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Quality of Life

Quality of Life. Stephen McKenna Galen Research, Manchester, UK. Aim To introduce the concept of Quality of Life and distinguish it from HRQL. Types of patient-reported outcomes. Health-related quality of life (HRQL)/ (Health status). Impairment (well-being) Disability (functioning)

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Quality of Life

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  1. Quality of Life Stephen McKenna Galen Research, Manchester, UK

  2. Aim To introduce the concept of Quality of Life and distinguish it from HRQL

  3. Types of patient-reported outcomes Health-related quality of life (HRQL)/ (Health status) Impairment (well-being) Disability (functioning) Handicap (participation) = Quality of life

  4. Impairment • Loss or abnormality of psychological, physiological or anatomical structure or function • Equates to symptoms • Disturbances at level of organ • Fatigue, pain, dizziness, depression, sleep problems

  5. Main value of assessing impairment • Determining the impact of the disease from a clinical viewpoint • Determining appropriate intervention(s) • Note: impairment includes disease severity and adverse treatment effects, such as pain, acne or bruising

  6. Disability (activity) • Any restriction or lack of ability to perform an activity in the manner or within the range considered normal for a human being • Equates to functioning or functional status • Examples include restricted mobility, problems dressing & bathing, social restrictions, problems showing affection • HRQL measures (such as SF-36) commonly assess functioning in addition to impairment

  7. Value of assessing disability (activity) • Planning rehabilitation services • Looking at impact of disease on society However, Focus on functioning gives potential for cultural bias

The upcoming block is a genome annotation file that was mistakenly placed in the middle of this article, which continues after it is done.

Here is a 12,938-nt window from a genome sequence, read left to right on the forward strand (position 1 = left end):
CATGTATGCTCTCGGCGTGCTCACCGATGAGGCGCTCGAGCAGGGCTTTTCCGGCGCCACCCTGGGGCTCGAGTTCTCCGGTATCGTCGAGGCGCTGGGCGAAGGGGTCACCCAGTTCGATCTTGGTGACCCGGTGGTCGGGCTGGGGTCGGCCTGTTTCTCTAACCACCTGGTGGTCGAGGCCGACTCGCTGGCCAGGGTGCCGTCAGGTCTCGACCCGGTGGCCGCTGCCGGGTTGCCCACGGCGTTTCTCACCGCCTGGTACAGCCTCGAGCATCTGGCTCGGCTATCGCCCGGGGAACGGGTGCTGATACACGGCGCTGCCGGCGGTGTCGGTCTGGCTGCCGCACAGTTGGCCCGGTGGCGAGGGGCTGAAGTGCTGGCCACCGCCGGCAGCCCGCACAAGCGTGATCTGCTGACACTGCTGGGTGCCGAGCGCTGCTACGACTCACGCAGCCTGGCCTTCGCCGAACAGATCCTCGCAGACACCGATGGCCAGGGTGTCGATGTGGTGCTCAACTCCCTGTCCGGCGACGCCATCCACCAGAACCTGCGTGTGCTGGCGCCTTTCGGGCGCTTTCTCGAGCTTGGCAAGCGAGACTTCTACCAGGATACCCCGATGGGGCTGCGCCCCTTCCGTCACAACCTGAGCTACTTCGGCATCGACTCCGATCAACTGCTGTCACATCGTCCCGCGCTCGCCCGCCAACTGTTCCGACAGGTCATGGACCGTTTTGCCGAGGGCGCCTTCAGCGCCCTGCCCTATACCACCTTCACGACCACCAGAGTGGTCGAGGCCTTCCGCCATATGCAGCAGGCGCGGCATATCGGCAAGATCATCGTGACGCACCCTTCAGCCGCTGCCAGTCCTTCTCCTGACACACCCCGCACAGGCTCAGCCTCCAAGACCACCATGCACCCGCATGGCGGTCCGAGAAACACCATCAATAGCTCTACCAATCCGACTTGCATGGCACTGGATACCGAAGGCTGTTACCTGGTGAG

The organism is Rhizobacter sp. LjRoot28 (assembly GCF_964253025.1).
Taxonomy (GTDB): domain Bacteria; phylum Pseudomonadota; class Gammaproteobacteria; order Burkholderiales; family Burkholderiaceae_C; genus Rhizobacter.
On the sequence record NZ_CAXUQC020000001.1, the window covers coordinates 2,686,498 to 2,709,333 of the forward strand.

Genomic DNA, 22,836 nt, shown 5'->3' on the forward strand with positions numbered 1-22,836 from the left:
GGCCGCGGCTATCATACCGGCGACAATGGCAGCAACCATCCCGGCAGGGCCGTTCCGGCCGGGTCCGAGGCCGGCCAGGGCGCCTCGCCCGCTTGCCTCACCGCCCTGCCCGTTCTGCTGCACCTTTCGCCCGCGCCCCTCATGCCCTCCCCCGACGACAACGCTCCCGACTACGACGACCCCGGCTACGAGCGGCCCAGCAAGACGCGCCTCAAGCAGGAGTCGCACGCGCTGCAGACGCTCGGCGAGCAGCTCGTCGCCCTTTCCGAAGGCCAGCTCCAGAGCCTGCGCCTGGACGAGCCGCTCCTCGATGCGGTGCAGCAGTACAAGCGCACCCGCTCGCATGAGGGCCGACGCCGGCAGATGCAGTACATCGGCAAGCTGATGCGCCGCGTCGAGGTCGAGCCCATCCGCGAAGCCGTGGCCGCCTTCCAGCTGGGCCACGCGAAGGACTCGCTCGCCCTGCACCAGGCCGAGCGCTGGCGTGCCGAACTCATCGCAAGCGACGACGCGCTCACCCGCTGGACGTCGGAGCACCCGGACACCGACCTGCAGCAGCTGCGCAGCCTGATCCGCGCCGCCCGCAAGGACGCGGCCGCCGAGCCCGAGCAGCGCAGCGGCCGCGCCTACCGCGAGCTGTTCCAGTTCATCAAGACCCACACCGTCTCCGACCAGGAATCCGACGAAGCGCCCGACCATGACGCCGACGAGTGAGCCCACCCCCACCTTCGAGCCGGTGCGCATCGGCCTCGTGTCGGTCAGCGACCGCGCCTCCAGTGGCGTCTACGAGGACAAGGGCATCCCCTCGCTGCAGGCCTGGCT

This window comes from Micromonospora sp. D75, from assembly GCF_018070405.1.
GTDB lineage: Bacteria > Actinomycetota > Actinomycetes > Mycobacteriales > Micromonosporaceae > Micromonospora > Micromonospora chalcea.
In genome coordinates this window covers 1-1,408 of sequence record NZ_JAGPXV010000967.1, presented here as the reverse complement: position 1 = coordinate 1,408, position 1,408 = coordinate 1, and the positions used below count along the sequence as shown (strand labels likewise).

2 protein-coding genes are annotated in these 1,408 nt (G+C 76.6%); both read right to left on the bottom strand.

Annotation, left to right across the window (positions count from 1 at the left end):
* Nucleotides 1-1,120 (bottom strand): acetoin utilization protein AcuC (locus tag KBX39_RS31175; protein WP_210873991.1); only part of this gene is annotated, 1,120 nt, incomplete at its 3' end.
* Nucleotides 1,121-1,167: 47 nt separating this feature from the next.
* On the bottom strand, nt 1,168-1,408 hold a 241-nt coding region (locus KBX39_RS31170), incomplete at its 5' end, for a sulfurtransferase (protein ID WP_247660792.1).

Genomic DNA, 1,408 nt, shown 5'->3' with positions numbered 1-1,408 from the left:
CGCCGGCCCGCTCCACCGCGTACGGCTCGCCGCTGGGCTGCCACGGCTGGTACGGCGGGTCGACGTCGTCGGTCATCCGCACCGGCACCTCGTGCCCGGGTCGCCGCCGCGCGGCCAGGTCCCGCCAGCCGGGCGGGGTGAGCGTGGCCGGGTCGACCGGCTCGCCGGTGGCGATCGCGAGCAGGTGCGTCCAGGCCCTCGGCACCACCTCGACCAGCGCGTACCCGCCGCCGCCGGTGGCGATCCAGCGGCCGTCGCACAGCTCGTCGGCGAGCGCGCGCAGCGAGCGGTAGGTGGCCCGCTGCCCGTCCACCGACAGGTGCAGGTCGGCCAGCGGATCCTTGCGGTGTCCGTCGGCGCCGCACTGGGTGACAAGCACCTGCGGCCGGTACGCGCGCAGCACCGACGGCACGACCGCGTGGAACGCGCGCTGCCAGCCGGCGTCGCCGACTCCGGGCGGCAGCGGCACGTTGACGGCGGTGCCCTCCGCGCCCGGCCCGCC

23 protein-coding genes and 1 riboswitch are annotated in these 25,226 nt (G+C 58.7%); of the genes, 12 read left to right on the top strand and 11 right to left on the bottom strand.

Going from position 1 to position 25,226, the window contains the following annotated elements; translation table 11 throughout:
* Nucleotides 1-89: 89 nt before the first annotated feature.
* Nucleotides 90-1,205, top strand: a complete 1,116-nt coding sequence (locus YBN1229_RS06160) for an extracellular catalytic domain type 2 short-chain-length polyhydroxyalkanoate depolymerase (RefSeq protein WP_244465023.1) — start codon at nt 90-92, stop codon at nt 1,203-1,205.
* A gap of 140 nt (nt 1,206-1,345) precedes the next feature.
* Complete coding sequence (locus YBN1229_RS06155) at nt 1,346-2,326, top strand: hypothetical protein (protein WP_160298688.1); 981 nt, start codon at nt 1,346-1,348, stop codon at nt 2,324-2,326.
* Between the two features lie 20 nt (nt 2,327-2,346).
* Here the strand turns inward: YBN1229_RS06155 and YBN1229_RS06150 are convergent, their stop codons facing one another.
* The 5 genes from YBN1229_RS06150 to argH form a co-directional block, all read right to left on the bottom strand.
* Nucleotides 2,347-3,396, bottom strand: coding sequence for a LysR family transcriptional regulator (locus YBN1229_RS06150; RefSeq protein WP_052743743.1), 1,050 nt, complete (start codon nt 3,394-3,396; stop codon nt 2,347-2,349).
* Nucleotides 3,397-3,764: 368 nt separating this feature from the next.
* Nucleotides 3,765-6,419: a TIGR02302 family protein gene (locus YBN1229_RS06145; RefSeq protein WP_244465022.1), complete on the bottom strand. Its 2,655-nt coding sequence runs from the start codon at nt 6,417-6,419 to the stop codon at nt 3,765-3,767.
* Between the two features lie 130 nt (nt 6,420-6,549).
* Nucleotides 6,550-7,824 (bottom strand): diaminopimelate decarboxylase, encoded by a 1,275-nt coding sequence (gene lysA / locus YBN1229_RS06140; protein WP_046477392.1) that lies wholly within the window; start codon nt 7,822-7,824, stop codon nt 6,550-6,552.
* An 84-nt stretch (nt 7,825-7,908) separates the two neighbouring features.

8. Impairments Pain Fatigue Anxiety Incontinence Examples of impairments, disabilities and handicaps Disabilities Bathing Dressing Climbing Stairs Ability to work

  9. Socrates (469-399 BC) Quoted by Plato “We should set the highest value, not on living, but on living well”

  10. I and D represent the consequences of disease in terms of deviation from norms • No account taken of preferences, other influences or emotional response • Provide a framework for assessing interventions from clinical rather than patient perspective

  11. Development of the Needs-based Model Hunt & McKenna, 1992 • Study on QoL in depressed patients • Only valid method of developing the instrument was to derive the content from interviews with relevant patients

  12. Patient interviews revealed … • Impact of disease related to inability to meet needs rather than functional limitations • Individuals are driven or motivated by their needs • Fulfilment of these needs provides for satisfaction • Money, employment etc are important only insofar as they allow needs to be fulfilled

  13. Employment Employment-related needs Objective Function Needs fulfilled

  14. Life derives its quality from the ability and capacity of the individual to satisfy certain human needs Quality of life is: Highest when most needs are fulfilled Lowest when few needs are satisfied QoL is an unidimensional construct - providing an index rather than a profile The Needs-based QoL model

  15. Sir Thomas More (1478-1535) “Human life quality is dependent upon the satisfaction of certain basic needs - lack of disease, mobility, adequate nutrition and shelter.”

  16. Health-Related Quality of Life • Assesses I and D as multi-dimensional construct • SF-36, NHP, SIP, EQ-5D, PGWB • Assumes: • health most important influence • health does not interact with other influences • Researchers now differentiate HRQL from QoL

  17. Gill & Feinstein; 1994 Rather than being HRQL or health status.. “QoL is a reflection of the way in which patients perceive and react to their health status and to other non-medical aspects of their lives.”

  18. HRQL ≠ QoL “I try to lead as normal a life as possible, and not think about my condition, or regret the things it prevents me from doing, which are not that many.” Stephen Hawking

  19. Influences on quality of life Disease Treatment Impairments (symptoms) Disability (functioning) HRQL Demographics Personality QoL Culture / economy Social Environment

  20. Can we differentiate HRQL from QoL items? The following 11 items assess HRQL or QoL. Can you tell which construct is measured by each item? Spot the difference